Major Museums Are Now Banning Selfie Sticks


As the selfie stick craze sweeps the nation, major museums in the United States are banning the device in order to protect both visitors and artworks.

The New York Times reports that the Metropolitan Museum of Art in New York City is just the latest notable museum to issue a ban. Other establishments that have recently decided to do the same include the Museum of Modern Art in New York; the National Gallery of Art, The Smithsonian, and the Hirshhorn Museum and Sculpture Garden in Washington DC; and the Museum of Fine Arts in Houston.


There are multiple cited reasons for the ban. First, the spaces are often crowded during peak times, and selfie sticks can intrude upon the personal space of visitors. Second, the long sticks pose a threat to the precious artworks found in the museums. Tripods and monopods are already prohibited at many venues, so it makes sense to add selfie sticks to that list.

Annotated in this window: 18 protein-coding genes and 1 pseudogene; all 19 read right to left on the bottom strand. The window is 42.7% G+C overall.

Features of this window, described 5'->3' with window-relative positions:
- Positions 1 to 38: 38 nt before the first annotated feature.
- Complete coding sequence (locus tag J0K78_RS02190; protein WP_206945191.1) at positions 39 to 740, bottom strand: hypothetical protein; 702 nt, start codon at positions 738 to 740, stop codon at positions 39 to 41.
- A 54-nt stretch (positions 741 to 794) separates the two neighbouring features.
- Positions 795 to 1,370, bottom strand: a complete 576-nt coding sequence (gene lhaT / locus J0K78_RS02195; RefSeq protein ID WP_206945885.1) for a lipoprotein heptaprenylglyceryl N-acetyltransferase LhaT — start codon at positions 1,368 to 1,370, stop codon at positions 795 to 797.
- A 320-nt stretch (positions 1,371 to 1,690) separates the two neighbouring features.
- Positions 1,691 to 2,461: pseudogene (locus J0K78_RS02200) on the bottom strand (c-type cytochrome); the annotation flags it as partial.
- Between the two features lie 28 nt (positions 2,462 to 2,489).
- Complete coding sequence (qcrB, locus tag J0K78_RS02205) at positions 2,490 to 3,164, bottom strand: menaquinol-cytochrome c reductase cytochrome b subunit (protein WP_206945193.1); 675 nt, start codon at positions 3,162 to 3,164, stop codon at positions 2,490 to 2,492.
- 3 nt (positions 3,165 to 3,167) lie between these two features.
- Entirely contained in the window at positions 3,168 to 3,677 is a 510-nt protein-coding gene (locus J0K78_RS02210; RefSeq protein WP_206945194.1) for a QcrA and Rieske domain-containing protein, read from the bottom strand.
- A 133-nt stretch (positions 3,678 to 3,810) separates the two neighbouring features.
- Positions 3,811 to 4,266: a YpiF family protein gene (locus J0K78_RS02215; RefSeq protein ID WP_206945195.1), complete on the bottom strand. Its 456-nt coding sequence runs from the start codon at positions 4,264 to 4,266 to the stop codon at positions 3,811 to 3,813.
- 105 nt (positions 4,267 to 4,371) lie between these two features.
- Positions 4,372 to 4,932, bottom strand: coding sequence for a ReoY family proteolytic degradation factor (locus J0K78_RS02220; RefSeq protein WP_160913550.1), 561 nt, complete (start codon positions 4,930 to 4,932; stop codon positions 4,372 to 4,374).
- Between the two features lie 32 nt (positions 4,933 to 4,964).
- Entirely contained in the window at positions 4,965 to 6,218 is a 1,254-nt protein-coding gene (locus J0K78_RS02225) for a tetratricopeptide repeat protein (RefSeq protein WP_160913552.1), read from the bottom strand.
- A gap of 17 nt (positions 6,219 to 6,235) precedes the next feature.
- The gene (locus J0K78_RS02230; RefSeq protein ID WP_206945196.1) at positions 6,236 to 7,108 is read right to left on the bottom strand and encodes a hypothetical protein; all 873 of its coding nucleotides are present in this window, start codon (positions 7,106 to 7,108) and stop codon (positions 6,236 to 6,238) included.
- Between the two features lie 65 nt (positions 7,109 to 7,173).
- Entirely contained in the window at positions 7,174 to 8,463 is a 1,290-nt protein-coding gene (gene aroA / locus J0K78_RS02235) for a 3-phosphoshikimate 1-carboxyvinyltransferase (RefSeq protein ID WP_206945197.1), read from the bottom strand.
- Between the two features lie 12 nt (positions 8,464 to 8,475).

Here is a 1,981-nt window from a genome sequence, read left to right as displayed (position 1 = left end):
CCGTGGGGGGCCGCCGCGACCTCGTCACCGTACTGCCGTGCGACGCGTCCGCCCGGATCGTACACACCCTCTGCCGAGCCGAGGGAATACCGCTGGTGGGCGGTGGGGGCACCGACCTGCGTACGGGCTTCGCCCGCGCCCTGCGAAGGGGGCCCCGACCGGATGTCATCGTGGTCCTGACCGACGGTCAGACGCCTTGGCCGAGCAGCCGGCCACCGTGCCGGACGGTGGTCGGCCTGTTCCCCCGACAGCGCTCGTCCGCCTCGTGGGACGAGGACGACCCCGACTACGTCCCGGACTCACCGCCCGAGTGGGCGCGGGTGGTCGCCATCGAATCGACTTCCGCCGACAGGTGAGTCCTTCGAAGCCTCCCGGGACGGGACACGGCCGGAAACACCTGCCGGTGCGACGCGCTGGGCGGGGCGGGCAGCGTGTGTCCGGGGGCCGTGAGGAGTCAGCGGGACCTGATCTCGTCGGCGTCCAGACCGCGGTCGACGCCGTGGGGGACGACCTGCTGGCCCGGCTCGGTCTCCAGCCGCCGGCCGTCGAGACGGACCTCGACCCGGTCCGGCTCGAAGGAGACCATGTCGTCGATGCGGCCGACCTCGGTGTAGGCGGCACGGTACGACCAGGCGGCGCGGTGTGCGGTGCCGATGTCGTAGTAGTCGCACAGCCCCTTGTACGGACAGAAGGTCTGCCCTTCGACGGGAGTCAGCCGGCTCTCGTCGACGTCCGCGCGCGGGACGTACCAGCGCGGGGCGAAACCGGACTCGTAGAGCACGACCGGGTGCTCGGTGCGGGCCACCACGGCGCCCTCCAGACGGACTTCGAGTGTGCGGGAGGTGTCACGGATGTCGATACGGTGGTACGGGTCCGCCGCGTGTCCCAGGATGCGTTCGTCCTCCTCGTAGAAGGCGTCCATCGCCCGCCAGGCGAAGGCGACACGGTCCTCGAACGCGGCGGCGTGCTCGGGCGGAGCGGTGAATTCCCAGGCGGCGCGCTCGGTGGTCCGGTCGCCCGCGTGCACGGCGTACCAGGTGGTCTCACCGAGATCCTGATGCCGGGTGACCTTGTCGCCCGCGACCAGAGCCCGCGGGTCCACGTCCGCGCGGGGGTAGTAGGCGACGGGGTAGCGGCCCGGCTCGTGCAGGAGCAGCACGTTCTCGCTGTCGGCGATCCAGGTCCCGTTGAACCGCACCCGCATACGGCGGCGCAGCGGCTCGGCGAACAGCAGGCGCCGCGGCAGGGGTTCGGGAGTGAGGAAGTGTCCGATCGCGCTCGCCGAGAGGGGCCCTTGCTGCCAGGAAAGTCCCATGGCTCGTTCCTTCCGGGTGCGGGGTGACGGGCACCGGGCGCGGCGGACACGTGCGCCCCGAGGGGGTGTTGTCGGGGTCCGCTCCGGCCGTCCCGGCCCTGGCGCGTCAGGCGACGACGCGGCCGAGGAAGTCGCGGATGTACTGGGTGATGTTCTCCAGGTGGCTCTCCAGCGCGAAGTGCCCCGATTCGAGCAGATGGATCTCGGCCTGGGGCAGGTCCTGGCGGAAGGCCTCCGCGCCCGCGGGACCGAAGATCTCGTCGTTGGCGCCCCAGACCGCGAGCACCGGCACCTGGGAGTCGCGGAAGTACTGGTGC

Lastly, the museums are also trying to protect selfie snappers. People in search of the perfect self portrait often take risks in where they choose to pose, and the last thing museums want is their visitors hurting themselves by falling over balconies or tumbling down stairs.

This news comes just a month after a number of top European soccer clubs decided to ban selfie sticks in their stadiums. In those cases, the fear was that rowdy fans would begin using the sticks to attack each other.

Image credits: Header illustration based on photo by Ravi, and MET photo by Phil Roeder.